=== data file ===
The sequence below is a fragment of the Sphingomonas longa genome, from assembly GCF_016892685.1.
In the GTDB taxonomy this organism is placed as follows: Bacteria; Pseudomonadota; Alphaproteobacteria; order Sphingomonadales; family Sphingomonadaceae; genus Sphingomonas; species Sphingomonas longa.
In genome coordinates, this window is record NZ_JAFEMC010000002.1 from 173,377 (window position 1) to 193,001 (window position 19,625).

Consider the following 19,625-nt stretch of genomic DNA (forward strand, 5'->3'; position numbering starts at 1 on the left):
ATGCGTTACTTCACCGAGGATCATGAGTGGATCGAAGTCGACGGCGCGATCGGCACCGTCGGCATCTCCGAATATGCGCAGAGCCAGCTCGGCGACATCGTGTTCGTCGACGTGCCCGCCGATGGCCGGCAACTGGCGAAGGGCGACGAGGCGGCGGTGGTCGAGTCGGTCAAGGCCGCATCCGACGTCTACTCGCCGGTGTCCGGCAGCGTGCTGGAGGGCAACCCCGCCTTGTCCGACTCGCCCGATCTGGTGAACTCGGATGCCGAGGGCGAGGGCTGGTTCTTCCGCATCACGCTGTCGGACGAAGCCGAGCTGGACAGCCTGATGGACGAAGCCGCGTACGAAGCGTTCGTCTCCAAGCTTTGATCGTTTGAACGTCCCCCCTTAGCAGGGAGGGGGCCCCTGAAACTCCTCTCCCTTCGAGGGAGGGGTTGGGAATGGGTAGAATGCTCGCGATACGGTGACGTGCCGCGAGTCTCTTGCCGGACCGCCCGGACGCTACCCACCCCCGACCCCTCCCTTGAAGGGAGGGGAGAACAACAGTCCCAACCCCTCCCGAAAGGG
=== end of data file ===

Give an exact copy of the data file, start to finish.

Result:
The sequence below is a fragment of the Sphingomonas longa genome, from assembly GCF_016892685.1.
In the GTDB taxonomy this organism is placed as follows: Bacteria; Pseudomonadota; Alphaproteobacteria; order Sphingomonadales; family Sphingomonadaceae; genus Sphingomonas; species Sphingomonas longa.
In genome coordinates, this window is record NZ_JAFEMC010000002.1 from 173,377 (window position 1) to 193,001 (window position 19,625).

Consider the following 19,625-nt stretch of genomic DNA (forward strand, 5'->3'; position numbering starts at 1 on the left):
ATGCGTTACTTCACCGAGGATCATGAGTGGATCGAAGTCGACGGCGCGATCGGCACCGTCGGCATCTCCGAATATGCGCAGAGCCAGCTCGGCGACATCGTGTTCGTCGACGTGCCCGCCGATGGCCGGCAACTGGCGAAGGGCGACGAGGCGGCGGTGGTCGAGTCGGTCAAGGCCGCATCCGACGTCTACTCGCCGGTGTCCGGCAGCGTGCTGGAGGGCAACCCCGCCTTGTCCGACTCGCCCGATCTGGTGAACTCGGATGCCGAGGGCGAGGGCTGGTTCTTCCGCATCACGCTGTCGGACGAAGCCGAGCTGGACAGCCTGATGGACGAAGCCGCGTACGAAGCGTTCGTCTCCAAGCTTTGATCGTTTGAACGTCCCCCCTTAGCAGGGAGGGGGCCCCTGAAACTCCTCTCCCTTCGAGGGAGGGGTTGGGAATGGGTAGAATGCTCGCGATACGGTGACGTGCCGCGAGTCTCTTGCCGGACCGCCCGGACGCTACCCACCCCCGACCCCTCCCTTGAAGGGAGGGGAGAACAACAGTCCCAACCCCTCCCGAAAGGG